The best things to do in Santa Fe, New Mexico
Claire Hannum, CNN | 10/2/2017, 6 a.m.
Red or green?
Santa Fe's blend of Native American and Spanish heritage makes for a local food culture that's tough to replicate outside the city limits.
No visitor to Santa Fe will leave without being asked "red or green?" at least once. (Spoiler: they're referring to chile.) It's actually the state's official question.
Whether you favor one type of chile to the other or would rather try both at once (a blend known as Christmas), Tomasita's is a great place to get a taste of local ingredients in action. (Tomasita's, 500 S. Guadalupe St., Santa Fe, NM, 87501; +1 505 983-5721)
For a slice of history with dinner, there's Santacafé, which sits in the famed Padre Gallegos house. Built between 1857 and 1862, it once served as the home of controversial priest Jose Manuel Gallegos, who was defrocked in 1852 for his allegedly scandalous behavior. (Santacafé, 231 Washington Ave., Santa Fe, NM, 87501; +1 505 984-1788)
Museum Hill Cafe has some seriously scenic outdoor seating for refueling between museum visits. (Museum Hill Cafe, 710 Camino Lejo, Santa Fe, NM, 87505; +1 505 984-8900)
For a dinner that's as much about atmosphere as it is the food, La Plazuela at La Fonda On The Plaza is the go-to -- while eating, diners can gaze up at the restaurant's impressive wrought-iron chandelier and colorful windows. (La Plazuela, 100 East San Francisco St., Santa Fe, NM, 87501; 1+ 505 995-2334)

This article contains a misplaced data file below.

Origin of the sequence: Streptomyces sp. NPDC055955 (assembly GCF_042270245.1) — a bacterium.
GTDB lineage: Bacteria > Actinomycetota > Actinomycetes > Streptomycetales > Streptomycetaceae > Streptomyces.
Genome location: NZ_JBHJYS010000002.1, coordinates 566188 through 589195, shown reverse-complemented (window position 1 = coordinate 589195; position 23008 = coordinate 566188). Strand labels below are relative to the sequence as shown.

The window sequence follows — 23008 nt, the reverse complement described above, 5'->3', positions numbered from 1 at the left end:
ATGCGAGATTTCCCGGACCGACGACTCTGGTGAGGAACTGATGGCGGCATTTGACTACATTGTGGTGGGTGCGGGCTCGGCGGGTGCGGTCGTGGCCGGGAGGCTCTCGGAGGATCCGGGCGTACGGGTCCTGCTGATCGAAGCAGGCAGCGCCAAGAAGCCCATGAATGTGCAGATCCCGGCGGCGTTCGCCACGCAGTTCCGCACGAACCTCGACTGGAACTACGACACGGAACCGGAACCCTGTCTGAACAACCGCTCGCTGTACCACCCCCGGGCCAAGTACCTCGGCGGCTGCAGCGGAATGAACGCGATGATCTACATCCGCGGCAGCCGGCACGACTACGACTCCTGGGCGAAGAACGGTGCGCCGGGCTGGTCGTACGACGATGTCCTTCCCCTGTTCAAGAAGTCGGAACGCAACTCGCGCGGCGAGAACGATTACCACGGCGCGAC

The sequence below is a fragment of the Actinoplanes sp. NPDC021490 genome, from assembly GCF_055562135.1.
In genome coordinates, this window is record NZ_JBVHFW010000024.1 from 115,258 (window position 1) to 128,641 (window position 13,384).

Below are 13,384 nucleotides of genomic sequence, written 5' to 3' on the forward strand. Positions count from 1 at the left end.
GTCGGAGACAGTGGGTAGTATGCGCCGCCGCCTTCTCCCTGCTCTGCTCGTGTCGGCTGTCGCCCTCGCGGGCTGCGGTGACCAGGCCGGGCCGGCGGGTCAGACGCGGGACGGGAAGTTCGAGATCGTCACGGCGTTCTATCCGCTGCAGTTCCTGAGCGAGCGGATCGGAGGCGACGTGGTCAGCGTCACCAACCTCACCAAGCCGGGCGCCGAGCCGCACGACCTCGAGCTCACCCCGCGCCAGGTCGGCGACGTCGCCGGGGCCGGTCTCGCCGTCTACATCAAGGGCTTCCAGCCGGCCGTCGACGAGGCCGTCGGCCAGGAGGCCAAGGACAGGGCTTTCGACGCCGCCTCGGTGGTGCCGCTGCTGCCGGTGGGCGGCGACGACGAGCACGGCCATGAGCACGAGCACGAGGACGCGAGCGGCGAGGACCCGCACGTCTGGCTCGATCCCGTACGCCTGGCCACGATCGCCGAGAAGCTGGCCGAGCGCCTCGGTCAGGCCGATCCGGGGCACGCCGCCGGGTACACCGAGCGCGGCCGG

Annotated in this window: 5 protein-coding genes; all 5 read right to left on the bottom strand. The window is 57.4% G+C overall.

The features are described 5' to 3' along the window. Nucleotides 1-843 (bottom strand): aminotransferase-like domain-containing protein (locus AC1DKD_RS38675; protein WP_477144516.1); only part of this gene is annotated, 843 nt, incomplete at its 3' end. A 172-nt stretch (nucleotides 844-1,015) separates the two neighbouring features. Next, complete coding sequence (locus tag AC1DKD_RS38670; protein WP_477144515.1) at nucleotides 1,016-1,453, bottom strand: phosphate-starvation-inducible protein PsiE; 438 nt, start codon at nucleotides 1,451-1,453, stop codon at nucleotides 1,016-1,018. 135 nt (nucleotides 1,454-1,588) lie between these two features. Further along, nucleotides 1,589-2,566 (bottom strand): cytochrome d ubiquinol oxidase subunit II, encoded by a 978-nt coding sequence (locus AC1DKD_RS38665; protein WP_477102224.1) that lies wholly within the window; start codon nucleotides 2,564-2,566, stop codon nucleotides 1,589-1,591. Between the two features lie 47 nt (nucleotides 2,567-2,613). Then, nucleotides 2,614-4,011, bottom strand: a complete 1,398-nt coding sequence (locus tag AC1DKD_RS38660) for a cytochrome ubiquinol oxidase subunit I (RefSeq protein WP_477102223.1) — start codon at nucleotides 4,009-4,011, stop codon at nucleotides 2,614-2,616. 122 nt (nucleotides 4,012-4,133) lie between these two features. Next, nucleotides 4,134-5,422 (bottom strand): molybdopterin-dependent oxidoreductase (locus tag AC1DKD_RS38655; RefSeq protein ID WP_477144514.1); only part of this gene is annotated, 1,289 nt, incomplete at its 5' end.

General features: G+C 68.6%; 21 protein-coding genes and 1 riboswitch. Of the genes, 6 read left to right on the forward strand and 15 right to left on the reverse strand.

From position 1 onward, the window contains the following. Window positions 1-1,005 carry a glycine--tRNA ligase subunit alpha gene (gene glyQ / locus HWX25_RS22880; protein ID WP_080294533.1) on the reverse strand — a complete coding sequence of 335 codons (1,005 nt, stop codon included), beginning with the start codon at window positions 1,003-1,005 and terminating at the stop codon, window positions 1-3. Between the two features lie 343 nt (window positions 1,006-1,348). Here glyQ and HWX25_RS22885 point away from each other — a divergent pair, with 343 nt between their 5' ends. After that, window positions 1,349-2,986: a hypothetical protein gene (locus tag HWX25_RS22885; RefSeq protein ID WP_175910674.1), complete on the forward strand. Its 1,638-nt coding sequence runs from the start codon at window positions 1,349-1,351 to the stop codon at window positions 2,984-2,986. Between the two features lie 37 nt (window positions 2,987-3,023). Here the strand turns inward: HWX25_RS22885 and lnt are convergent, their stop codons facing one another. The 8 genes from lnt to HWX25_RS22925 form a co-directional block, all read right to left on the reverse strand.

For dessert, there's Kakawa Chocolate House, which serves up historical drinking chocolate -- which is just as delicious as it sounds. (Kakawa Chocolate House, 1050 E. Paseo de Peralta, Santa Fe, NM, 87501; +1 505 982-0388)
In the evening, get a taste of local beverages at the Santa Fe Spirits Tasting Room. (Santa Fe Spirits Tasting Room, 308 Read St., Santa Fe, NM, 87501; +1 505 780-5906)
Where to sleep and recharge
Most Santa Fe accommodations stay true to the area's heritage with lots of Southwestern influence to their architecture and décor.
For a resort experience in the center of the action, there's La Fonda On The Plaza. La Fonda stands on the site of Santa Fe's first inn, which was founded by Spanish settlers in 1607. (La Fonda On The Plaza, 100 E. San Francisco St., Santa Fe, NM, 87501; +1 505 982-5511)
The resort is home to so much art and history that it offers guests complimentary docent-guided art tours of the property.
The Inn and Spa at Loretto, beside the chapel of the same name, is the most photographed building in Santa Fe, and it's easy to see why. This boutique hotel's spa is top notch for some indulgence on a busy day. (Inn and Spa at Loretto, 211 Old Santa Fe Trl., Santa Fe, NM, 87501; +1 505 988-5531)
Also nearby is the laidback Inn of the Governors, a cozy family-owned inn just a few blocks from the plaza. (Inn of the Governors, 101 West Alameda St., Santa Fe, NM 87501, +1 505 982-4333)
Less than two hours outside of Santa Fe, you can get to know and celebrate Native American history at Taos Pueblo, which reflects on a 1,000-year span of Taos Indian history.
One hundred residents live inside the historic adobe structure, and more than 1,900 Taos Indians still on live on the surrounding land. Residents welcome visitors to join guided tours and get to know the culture.
Taos Pueblo, 120 Veterans Hwy., Taos, NM, 87571; +1 575 758-1028